Problem renaming file.


Gene E. Bloch

Peter Jason said:
I'll explain the steps I use:

From Google patents I download a pdf file and OCR
it with Acrobat X.

I want to save all the downloaded patents in a
folder called "Patents".

I open the Windows Notepad.

I go to the OCR'd patent and copy the patent
number and dump this into Notepad.

I go to the patent and copy the title and dump
this into Notepad next to the patent number.

Then I copy the contents of the Notepad and try to
paste this into the Windows file field, but here
I get the error message that lists the forbidden
file characters.
1 - There exists the target file.
2 - Open the target file to find a string (patent number). Copy it into
the clipboard. Copy it from clipboard into a temp text file. Close
the target file (so it can be renamed later).
3 - From somewhere else, get another string (patent title). Copy it
into the clipboard. Copy it from clipboard into a temp text file so
it appends onto the prior string.
4 - From the temp text file, copy the concatenated string obtained from
#2 & #3 into the clipboard.
5 - Rename the target file. Copy the string in the clipboard into the
rename dialog.

The only reason the temp file is needed is because the Windows clipboard
only lets you get at the last clip. Other clip managers let you access
multiple clips and append them together. The process could be
streamlined a bit by doing:

1 - There exists the target file.
2 - Open the target file to find a string (patent number). Copy it into
the clipboard. Close the target file.
3 - Rename the target file. Paste in the string obtained from #2.
Leave the rename dialog pending (don't exit it).
4 - From somewhere else, copy another string (patent title) into the
5 - Append the string obtained in #4 to what was already entered in #3.

While the number of steps doesn't change, you only use the Windows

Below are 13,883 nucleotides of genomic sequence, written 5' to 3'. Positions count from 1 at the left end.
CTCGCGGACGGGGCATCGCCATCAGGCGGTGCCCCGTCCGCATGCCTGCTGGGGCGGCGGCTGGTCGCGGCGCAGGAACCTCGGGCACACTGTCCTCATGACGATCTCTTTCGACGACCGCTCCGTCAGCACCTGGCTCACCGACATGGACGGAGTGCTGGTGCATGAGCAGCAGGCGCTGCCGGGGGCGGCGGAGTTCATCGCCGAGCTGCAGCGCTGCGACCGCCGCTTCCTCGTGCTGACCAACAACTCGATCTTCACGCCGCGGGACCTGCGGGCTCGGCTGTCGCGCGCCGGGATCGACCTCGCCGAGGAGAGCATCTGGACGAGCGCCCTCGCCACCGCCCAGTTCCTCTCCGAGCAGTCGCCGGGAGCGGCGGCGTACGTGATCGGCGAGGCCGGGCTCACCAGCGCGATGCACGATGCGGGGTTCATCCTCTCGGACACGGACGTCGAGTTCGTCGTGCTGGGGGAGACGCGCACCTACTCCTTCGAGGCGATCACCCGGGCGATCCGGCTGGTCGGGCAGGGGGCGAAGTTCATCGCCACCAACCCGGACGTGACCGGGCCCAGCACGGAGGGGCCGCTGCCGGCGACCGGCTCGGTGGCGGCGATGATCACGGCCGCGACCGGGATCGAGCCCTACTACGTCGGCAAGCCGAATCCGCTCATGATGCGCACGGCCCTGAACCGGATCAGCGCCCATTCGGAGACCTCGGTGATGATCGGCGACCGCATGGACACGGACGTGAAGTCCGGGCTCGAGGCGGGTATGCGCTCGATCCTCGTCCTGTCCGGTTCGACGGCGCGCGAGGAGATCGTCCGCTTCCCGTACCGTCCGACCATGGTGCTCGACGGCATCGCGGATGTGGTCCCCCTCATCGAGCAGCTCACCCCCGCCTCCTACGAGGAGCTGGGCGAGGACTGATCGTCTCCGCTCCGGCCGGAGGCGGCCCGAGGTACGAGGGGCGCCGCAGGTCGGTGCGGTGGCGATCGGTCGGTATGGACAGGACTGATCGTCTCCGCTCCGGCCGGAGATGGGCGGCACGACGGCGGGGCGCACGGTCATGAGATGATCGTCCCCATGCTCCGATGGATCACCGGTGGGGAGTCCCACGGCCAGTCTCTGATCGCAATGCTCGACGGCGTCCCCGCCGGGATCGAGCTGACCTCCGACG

clipboard to record one string at time and use it before it changes.
There's no need to bother with a temp file edited with Notepad where you
concatenate the strings.

I'm wondering if formatting is getting in the way. You are copying a
string (patent number) from a PDF doc and copying another string (patent
title) from a different source. The result may likely include
formatting or the doc structure in what got copied. You might also be
highlighting "text" in a document but inadvertently include the
linebreak which doesn't show in the rename dialog. In other clip
managers, you can convert a clip to plain text to ensure all formatting
gets removed plus they may indicate when there are special (hidden or
non-printing) characters, like linebreaks, tabs, null, or backspace.
When using the Windows clipboard, there may be more in the clip than
just the text you can see. For example, when copying from an HTML doc,
you have to be careful how you copy the string. Copying forward from
the 1st to last character of a string that is the last in a line will
result in including the linebreak character. Copying from the end of
the string backwards to the first wanted character will eliminate the
linebreak. For HTML, I've gotten into the habit of copying backwards
from last character and left and up to the first character of the wanted